State Rep. Jodie Laubenberg Files Pro-Life Favorite "Pre-Born Pain" Bill

Vagina demagogues.jpg
Back in December, Governor Rick Perry announced with much pomp and circumstance that he would support the passage of a "fetal pain" bill this session in the Legislature. "Fetal pain" is one of the pet legislative projects of pro-life group Texas Right to Life this year; it's a total ban on abortions after 20 weeks, using the argument, as TRL director Elizabeth Graham puts it, that fetuses are capable of feeling "torturous pain at 20 weeks post-fertilization."

In fact, the best science indicates that fetuses don't feel pain before the third trimester at the earliest, according to a 2005 review of the evidence in the Journal of the American Medical Association. Not ones to let piddling things like science get in the way of their politico-religious agenda, the TRL has finally found a legislator to sponsor the bill. This morning, state Representative Jodie Laubenberg of Murphy filed what she's titled the "Preborn Pain Act."

Laubenberg's bill states that "substantial medical evidence recognizes that an unborn child is capable of experiencing pain by not later than 20 weeks after fertilization." Furthermore, it adds, "the state has a compelling state interest in protecting the lives of unborn children from the stage at which substantial medical evidence indicates that these children are capable of feeling pain."

There also appears to be language in her bill that could pave the way for a total abortion ban. The fetal pain provision, the bill states, "is intended to be separate from and independent of the compelling state interest in protecting the lives of unborn children from the stage of viability, and neither state interest is intended to replace the other."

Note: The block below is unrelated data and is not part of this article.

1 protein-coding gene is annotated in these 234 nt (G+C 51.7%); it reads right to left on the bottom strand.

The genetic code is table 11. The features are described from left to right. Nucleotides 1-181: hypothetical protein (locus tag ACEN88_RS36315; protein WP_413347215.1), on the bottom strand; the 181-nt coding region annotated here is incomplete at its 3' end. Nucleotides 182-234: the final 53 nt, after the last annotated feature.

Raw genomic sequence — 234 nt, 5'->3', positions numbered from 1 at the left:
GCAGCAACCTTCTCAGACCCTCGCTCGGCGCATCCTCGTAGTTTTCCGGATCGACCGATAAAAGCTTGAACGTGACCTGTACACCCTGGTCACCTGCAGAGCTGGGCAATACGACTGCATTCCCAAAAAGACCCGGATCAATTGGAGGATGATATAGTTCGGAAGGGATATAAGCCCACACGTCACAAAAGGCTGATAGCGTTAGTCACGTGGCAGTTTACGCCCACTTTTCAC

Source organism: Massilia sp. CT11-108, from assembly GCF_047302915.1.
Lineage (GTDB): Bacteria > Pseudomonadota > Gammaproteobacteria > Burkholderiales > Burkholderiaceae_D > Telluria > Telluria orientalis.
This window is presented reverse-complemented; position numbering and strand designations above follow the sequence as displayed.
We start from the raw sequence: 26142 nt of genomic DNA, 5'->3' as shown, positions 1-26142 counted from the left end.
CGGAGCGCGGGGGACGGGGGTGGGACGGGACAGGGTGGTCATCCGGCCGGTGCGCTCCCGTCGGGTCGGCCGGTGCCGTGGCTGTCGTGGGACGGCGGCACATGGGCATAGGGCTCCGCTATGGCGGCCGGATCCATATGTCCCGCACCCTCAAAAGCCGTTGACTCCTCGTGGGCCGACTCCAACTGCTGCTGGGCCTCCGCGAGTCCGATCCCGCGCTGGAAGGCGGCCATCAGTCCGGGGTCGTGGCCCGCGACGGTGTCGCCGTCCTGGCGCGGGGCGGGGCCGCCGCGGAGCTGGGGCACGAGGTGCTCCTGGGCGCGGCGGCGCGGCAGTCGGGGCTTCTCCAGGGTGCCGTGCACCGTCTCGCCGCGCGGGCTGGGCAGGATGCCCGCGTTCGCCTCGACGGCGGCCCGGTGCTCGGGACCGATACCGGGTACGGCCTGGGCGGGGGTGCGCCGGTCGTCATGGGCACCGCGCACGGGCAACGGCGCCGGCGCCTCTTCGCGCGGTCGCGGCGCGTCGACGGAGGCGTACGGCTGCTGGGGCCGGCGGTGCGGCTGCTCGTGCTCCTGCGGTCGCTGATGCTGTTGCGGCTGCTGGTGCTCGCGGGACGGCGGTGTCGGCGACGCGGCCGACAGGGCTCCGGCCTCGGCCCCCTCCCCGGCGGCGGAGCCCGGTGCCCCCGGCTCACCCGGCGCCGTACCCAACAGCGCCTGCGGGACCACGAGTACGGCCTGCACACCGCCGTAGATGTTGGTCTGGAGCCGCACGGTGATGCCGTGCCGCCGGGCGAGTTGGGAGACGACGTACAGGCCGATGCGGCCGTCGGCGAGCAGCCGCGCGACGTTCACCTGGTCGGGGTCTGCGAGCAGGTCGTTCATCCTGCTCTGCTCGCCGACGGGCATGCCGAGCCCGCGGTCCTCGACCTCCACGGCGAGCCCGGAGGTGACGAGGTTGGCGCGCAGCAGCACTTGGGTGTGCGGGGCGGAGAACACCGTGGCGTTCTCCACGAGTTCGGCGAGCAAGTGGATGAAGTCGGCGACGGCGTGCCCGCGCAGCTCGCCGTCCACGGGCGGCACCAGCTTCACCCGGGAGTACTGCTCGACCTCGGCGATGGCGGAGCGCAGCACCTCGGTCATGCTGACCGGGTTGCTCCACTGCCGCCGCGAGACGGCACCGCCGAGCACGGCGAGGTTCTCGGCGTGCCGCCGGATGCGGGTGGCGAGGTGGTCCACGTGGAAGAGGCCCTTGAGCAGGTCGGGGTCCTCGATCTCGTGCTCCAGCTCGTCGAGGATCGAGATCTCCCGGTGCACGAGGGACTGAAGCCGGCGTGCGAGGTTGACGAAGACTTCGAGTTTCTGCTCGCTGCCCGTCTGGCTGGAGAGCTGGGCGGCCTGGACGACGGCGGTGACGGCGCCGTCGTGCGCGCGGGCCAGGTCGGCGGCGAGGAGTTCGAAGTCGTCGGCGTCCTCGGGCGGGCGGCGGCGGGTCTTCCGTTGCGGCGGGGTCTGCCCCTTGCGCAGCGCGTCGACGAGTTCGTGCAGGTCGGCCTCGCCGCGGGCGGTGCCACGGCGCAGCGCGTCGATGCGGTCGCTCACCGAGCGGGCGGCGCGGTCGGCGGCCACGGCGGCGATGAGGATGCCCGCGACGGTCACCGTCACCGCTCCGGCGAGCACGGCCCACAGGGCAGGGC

What's more, the bill doesn't require that a woman definitely be 20 weeks pregnant. The procedure could be banned even if "the probable post-fertilization age of the unborn
child has not been determined but could reasonably be 20 or more weeks," the bill states. (The full text is available here. )

The bill very magnanimously adds that a woman who had a now-banned later term abortion wouldn't be prosecuted. It also states that in any potential court cases arising from an illegal procedure, the identity of the woman who's had the abortion "would not be subject to public disclosure." Unless, of course, a court finds that revealing her identity "is essential to the administration of justice and there is no reasonable alternative to disclosure."

There's plenty of tricky language in here, designed to get some parts of the bill passed, even if others are declared unconstitutional or unenforceable in court. The last section of the bill reads, in part:

[I]f any provision, section, subsection, sentence,
clause, phrase, or word of this Act or the application thereof to any person or circumstance is found to be unconstitutional, the provision, section, subsection, sentence, clause, phrase, or word is hereby declared to be severable and the balance of this Act remains effective notwithstanding such unconstitutionality.

It's worth noting that, according to the Guttmacher Insitute, around 88 percent of abortions in the United States happen in the first 12 weeks of pregnancy. Fifty-eight percent of women who have abortions say they'd like to have had them earlier, and 60 percent say the delay was caused by the time it takes to raise money and or make the arrangements necessary to get the procedure done. Other times, women have later-term abortions after they discover that their fetus has a devastating illness or abnormality. (The Texas Observer ran a heartbreaking piece by Carolyn Jones last year on her own late-term abortion, after she and her husband learned that their baby's brain, spine and legs would never develop normally.)

In other words, as ever, the "Preborn Pain Act" targets poor and rural women, as well as those who discover, too late, that their pregnancies aren't viable, or will lead to a lifetime of suffering for their baby. This is the face of "compassionate" women's healthcare in Texas.

My Voice Nation Help
26 comments
holmantx
holmantx topcommenter

Should the wife by law inform the husband before she gets an abortion? 

rbtxcat75
rbtxcat75

So, this law basically arguing off of the “overwhelming evidence” that a fetus cannot feel pain?  Completely ignoring the fact that the fetus is a LIVING PERSON!!  In the “reproductive rights” argument, this is a pretty sad one.  You talk about educating those women that are in need but instead you are just trying to give them poor excuses to get an abortion.  How about fighting for true options and not more excuses?

everlastingphelps
everlastingphelps topcommenter

There's nothing "tricky" about the language you cited.  It's a standard severance clause, and it's included in pretty much any competently crafted bill.  When it isn't included (i.e. ACA/Obamacare) it causes real problems when part of the law is struck down.